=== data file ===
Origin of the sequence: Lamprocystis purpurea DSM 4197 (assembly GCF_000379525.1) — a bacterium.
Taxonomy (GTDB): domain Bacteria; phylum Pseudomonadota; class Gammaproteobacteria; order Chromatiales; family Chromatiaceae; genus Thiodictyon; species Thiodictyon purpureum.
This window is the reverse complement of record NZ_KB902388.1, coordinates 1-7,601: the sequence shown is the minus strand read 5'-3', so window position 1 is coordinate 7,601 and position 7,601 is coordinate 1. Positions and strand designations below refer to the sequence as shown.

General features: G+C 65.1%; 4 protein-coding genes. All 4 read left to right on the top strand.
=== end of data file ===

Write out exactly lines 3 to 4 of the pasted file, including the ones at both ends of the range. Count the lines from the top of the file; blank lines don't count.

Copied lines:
This window is the reverse complement of record NZ_KB902388.1, coordinates 1-7,601: the sequence shown is the minus strand read 5'-3', so window position 1 is coordinate 7,601 and position 7,601 is coordinate 1. Positions and strand designations below refer to the sequence as shown.

General features: G+C 65.1%; 4 protein-coding genes. All 4 read left to right on the top strand.